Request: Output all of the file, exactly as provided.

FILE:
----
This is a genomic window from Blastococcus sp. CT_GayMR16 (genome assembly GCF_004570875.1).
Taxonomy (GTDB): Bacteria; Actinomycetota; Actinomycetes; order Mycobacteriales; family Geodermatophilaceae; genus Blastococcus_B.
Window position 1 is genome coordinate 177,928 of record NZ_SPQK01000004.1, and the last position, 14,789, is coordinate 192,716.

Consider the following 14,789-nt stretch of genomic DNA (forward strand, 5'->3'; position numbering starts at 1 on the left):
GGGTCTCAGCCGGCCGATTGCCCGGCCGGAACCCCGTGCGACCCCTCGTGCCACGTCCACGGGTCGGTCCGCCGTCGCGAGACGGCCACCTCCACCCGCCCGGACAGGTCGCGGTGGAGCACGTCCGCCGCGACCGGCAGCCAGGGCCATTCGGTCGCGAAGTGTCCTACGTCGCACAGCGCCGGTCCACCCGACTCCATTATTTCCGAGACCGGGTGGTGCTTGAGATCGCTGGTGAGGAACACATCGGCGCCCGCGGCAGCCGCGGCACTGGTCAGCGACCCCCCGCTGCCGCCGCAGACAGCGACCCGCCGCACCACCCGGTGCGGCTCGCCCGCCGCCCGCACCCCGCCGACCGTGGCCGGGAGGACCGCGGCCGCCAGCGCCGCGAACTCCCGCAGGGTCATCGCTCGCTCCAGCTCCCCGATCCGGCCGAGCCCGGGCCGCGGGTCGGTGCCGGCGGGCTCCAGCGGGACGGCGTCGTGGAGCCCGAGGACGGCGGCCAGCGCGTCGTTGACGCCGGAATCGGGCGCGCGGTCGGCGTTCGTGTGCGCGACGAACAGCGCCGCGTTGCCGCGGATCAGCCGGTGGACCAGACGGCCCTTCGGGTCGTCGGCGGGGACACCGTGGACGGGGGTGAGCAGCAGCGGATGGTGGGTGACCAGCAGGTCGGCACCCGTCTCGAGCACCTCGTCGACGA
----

This is a genomic window from Blastococcus sp. CT_GayMR16 (genome assembly GCF_004570875.1).
Taxonomy (GTDB): Bacteria; Actinomycetota; Actinomycetes; order Mycobacteriales; family Geodermatophilaceae; genus Blastococcus_B.
Window position 1 is genome coordinate 177,928 of record NZ_SPQK01000004.1, and the last position, 14,789, is coordinate 192,716.

Consider the following 14,789-nt stretch of genomic DNA (forward strand, 5'->3'; position numbering starts at 1 on the left):
GGGTCTCAGCCGGCCGATTGCCCGGCCGGAACCCCGTGCGACCCCTCGTGCCACGTCCACGGGTCGGTCCGCCGTCGCGAGACGGCCACCTCCACCCGCCCGGACAGGTCGCGGTGGAGCACGTCCGCCGCGACCGGCAGCCAGGGCCATTCGGTCGCGAAGTGTCCTACGTCGCACAGCGCCGGTCCACCCGACTCCATTATTTCCGAGACCGGGTGGTGCTTGAGATCGCTGGTGAGGAACACATCGGCGCCCGCGGCAGCCGCGGCACTGGTCAGCGACCCCCCGCTGCCGCCGCAGACAGCGACCCGCCGCACCACCCGGTGCGGCTCGCCCGCCGCCCGCACCCCGCCGACCGTGGCCGGGAGGACCGCGGCCGCCAGCGCCGCGAACTCCCGCAGGGTCATCGCTCGCTCCAGCTCCCCGATCCGGCCGAGCCCGGGCCGCGGGTCGGTGCCGGCGGGCTCCAGCGGGACGGCGTCGTGGAGCCCGAGGACGGCGGCCAGCGCGTCGTTGACGCCGGAATCGGGCGCGCGGTCGGCGTTCGTGTGCGCGACGAACAGCGCCGCGTTGCCGCGGATCAGCCGGTGGACCAGACGGCCCTTCGGGTCGTCGGCGGGGACACCGTGGACGGGGGTGAGCAGCAGCGGATGGTGGGTGACCAGCAGGTCGGCACCCGTCTCGAGCACCTCGTCGACGA